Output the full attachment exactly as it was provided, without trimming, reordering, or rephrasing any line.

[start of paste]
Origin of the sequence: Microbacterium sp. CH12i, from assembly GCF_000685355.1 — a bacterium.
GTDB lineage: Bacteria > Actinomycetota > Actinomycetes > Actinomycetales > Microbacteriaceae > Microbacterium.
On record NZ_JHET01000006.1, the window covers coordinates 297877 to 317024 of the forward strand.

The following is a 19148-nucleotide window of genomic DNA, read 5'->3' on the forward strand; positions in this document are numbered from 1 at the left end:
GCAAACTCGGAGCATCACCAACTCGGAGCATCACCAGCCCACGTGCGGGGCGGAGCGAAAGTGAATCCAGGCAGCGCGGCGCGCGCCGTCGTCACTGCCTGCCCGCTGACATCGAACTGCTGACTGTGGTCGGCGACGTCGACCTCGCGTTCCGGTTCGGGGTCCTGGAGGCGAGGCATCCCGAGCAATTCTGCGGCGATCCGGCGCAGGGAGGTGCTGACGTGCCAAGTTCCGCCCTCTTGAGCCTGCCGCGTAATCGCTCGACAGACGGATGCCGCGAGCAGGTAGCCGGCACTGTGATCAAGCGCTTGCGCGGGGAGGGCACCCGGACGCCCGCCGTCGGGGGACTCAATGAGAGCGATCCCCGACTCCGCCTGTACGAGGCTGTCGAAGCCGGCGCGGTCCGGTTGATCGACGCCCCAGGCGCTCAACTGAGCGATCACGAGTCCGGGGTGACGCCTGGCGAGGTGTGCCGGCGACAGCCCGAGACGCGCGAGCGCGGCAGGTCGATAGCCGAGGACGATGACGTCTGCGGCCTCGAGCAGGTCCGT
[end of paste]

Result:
Origin of the sequence: Microbacterium sp. CH12i, from assembly GCF_000685355.1 — a bacterium.
GTDB lineage: Bacteria > Actinomycetota > Actinomycetes > Actinomycetales > Microbacteriaceae > Microbacterium.
On record NZ_JHET01000006.1, the window covers coordinates 297877 to 317024 of the forward strand.

The following is a 19148-nucleotide window of genomic DNA, read 5'->3' on the forward strand; positions in this document are numbered from 1 at the left end:
GCAAACTCGGAGCATCACCAACTCGGAGCATCACCAGCCCACGTGCGGGGCGGAGCGAAAGTGAATCCAGGCAGCGCGGCGCGCGCCGTCGTCACTGCCTGCCCGCTGACATCGAACTGCTGACTGTGGTCGGCGACGTCGACCTCGCGTTCCGGTTCGGGGTCCTGGAGGCGAGGCATCCCGAGCAATTCTGCGGCGATCCGGCGCAGGGAGGTGCTGACGTGCCAAGTTCCGCCCTCTTGAGCCTGCCGCGTAATCGCTCGACAGACGGATGCCGCGAGCAGGTAGCCGGCACTGTGATCAAGCGCTTGCGCGGGGAGGGCACCCGGACGCCCGCCGTCGGGGGACTCAATGAGAGCGATCCCCGACTCCGCCTGTACGAGGCTGTCGAAGCCGGCGCGGTCCGGTTGATCGACGCCCCAGGCGCTCAACTGAGCGATCACGAGTCCGGGGTGACGCCTGGCGAGGTGTGCCGGCGACAGCCCGAGACGCGCGAGCGCGGCAGGTCGATAGCCGAGGACGATGACGTCTGCGGCCTCGAGCAGGTCCGT